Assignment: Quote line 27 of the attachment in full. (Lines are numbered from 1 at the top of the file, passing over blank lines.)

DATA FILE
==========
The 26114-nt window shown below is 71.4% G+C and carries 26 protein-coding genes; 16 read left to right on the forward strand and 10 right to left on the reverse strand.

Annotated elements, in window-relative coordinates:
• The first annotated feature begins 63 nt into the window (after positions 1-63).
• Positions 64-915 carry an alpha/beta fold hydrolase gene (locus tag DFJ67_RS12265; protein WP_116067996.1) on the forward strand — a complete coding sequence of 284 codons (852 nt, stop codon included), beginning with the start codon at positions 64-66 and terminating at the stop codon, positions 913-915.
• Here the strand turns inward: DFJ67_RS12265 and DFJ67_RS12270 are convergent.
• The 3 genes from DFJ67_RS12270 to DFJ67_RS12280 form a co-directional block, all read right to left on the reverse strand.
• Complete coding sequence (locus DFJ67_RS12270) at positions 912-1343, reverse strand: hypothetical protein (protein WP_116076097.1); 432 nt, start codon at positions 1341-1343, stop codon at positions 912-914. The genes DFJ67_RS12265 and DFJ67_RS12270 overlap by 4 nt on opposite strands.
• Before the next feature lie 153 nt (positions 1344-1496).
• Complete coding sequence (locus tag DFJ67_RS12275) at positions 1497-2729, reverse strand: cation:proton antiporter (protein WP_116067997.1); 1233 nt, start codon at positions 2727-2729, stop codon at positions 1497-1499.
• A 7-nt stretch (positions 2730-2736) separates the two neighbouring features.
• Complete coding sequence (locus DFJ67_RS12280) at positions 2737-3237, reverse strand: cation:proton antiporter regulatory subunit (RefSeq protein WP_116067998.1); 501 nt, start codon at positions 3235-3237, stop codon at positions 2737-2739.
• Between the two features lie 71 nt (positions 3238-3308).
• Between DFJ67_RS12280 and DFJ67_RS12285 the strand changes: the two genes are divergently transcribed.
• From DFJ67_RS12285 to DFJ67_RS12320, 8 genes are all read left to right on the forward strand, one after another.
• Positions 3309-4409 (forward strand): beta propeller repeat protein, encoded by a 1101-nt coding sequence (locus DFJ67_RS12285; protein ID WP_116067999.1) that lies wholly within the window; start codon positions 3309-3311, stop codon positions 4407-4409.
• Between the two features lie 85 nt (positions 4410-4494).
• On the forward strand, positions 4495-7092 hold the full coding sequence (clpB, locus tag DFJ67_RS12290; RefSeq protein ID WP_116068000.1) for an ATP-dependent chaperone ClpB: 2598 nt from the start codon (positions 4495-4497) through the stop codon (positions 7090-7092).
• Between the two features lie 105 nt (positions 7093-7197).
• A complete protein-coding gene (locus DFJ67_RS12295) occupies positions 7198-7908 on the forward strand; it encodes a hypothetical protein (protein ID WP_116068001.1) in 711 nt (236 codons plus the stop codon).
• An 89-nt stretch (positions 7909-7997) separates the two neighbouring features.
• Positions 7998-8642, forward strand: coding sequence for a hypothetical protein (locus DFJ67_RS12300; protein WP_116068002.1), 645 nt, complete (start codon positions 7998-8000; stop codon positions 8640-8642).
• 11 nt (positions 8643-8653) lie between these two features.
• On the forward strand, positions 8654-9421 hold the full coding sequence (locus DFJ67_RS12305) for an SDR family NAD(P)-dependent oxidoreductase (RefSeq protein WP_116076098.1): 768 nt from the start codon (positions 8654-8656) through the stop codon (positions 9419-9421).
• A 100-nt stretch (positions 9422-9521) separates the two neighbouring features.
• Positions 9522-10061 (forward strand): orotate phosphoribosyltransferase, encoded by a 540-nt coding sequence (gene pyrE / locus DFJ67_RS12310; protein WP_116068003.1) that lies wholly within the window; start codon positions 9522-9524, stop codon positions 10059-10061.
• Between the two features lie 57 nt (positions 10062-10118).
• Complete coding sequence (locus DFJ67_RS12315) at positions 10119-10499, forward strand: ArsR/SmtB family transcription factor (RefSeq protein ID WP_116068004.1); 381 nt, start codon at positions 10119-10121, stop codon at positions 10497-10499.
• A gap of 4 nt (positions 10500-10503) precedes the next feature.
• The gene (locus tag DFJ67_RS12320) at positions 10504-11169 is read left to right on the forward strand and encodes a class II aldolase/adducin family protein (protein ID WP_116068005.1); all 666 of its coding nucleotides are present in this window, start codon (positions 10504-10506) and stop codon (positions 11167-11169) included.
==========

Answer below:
• Complete coding sequence (locus DFJ67_RS12315) at positions 10119-10499, forward strand: ArsR/SmtB family transcription factor (RefSeq protein ID WP_116068004.1); 381 nt, start codon at positions 10119-10121, stop codon at positions 10497-10499.